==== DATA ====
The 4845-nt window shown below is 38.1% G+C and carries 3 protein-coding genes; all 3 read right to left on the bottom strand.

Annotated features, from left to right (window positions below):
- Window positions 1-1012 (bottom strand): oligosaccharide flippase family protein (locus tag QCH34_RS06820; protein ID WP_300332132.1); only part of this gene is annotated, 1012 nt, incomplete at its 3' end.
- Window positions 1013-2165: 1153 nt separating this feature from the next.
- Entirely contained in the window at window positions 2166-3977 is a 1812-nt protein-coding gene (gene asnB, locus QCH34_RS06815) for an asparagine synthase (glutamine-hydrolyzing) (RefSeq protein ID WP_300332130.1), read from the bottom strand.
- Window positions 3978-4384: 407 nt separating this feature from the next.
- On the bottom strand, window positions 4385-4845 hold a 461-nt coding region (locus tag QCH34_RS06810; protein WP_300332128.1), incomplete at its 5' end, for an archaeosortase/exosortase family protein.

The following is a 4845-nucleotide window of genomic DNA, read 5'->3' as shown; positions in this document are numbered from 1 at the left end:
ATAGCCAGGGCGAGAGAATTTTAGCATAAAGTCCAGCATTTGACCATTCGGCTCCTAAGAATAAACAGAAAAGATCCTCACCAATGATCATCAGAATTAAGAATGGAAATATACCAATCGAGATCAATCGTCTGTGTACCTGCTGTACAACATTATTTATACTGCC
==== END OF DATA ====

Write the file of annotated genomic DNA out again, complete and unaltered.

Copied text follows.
The 4845-nt window shown below is 38.1% G+C and carries 3 protein-coding genes; all 3 read right to left on the bottom strand.

Annotated features, from left to right (window positions below):
- Window positions 1-1012 (bottom strand): oligosaccharide flippase family protein (locus tag QCH34_RS06820; protein ID WP_300332132.1); only part of this gene is annotated, 1012 nt, incomplete at its 3' end.
- Window positions 1013-2165: 1153 nt separating this feature from the next.
- Entirely contained in the window at window positions 2166-3977 is a 1812-nt protein-coding gene (gene asnB, locus QCH34_RS06815) for an asparagine synthase (glutamine-hydrolyzing) (RefSeq protein ID WP_300332130.1), read from the bottom strand.
- Window positions 3978-4384: 407 nt separating this feature from the next.
- On the bottom strand, window positions 4385-4845 hold a 461-nt coding region (locus tag QCH34_RS06810; protein WP_300332128.1), incomplete at its 5' end, for an archaeosortase/exosortase family protein.

The following is a 4845-nucleotide window of genomic DNA, read 5'->3' as shown; positions in this document are numbered from 1 at the left end:
ATAGCCAGGGCGAGAGAATTTTAGCATAAAGTCCAGCATTTGACCATTCGGCTCCTAAGAATAAACAGAAAAGATCCTCACCAATGATCATCAGAATTAAGAATGGAAATATACCAATCGAGATCAATCGTCTGTGTACCTGCTGTACAACATTATTTATACTGCC